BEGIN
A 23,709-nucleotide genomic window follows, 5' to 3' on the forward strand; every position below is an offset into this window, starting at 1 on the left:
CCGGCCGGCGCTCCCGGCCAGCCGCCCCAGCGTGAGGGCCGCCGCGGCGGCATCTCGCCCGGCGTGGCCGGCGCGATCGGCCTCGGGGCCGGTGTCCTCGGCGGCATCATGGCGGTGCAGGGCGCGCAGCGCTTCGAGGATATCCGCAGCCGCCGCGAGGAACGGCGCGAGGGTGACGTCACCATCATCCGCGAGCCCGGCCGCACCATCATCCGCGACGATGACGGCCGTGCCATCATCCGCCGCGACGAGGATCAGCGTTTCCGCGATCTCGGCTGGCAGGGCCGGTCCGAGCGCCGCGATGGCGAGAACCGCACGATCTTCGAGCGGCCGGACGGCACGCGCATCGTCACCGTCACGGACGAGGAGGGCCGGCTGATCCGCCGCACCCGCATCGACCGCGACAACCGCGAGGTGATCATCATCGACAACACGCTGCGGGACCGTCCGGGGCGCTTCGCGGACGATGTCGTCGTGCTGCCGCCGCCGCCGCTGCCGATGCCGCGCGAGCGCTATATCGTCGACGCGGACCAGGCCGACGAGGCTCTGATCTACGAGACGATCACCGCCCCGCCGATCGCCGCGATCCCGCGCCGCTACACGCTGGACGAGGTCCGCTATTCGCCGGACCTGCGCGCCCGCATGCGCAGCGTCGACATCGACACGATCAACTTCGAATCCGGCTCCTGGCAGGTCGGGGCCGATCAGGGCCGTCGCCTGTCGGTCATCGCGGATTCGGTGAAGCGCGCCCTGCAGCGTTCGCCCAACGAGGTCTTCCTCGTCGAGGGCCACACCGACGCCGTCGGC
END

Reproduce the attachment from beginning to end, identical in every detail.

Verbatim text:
A 23,709-nucleotide genomic window follows, 5' to 3' on the forward strand; every position below is an offset into this window, starting at 1 on the left:
CCGGCCGGCGCTCCCGGCCAGCCGCCCCAGCGTGAGGGCCGCCGCGGCGGCATCTCGCCCGGCGTGGCCGGCGCGATCGGCCTCGGGGCCGGTGTCCTCGGCGGCATCATGGCGGTGCAGGGCGCGCAGCGCTTCGAGGATATCCGCAGCCGCCGCGAGGAACGGCGCGAGGGTGACGTCACCATCATCCGCGAGCCCGGCCGCACCATCATCCGCGACGATGACGGCCGTGCCATCATCCGCCGCGACGAGGATCAGCGTTTCCGCGATCTCGGCTGGCAGGGCCGGTCCGAGCGCCGCGATGGCGAGAACCGCACGATCTTCGAGCGGCCGGACGGCACGCGCATCGTCACCGTCACGGACGAGGAGGGCCGGCTGATCCGCCGCACCCGCATCGACCGCGACAACCGCGAGGTGATCATCATCGACAACACGCTGCGGGACCGTCCGGGGCGCTTCGCGGACGATGTCGTCGTGCTGCCGCCGCCGCCGCTGCCGATGCCGCGCGAGCGCTATATCGTCGACGCGGACCAGGCCGACGAGGCTCTGATCTACGAGACGATCACCGCCCCGCCGATCGCCGCGATCCCGCGCCGCTACACGCTGGACGAGGTCCGCTATTCGCCGGACCTGCGCGCCCGCATGCGCAGCGTCGACATCGACACGATCAACTTCGAATCCGGCTCCTGGCAGGTCGGGGCCGATCAGGGCCGTCGCCTGTCGGTCATCGCGGATTCGGTGAAGCGCGCCCTGCAGCGTTCGCCCAACGAGGTCTTCCTCGTCGAGGGCCACACCGACGCCGTCGGC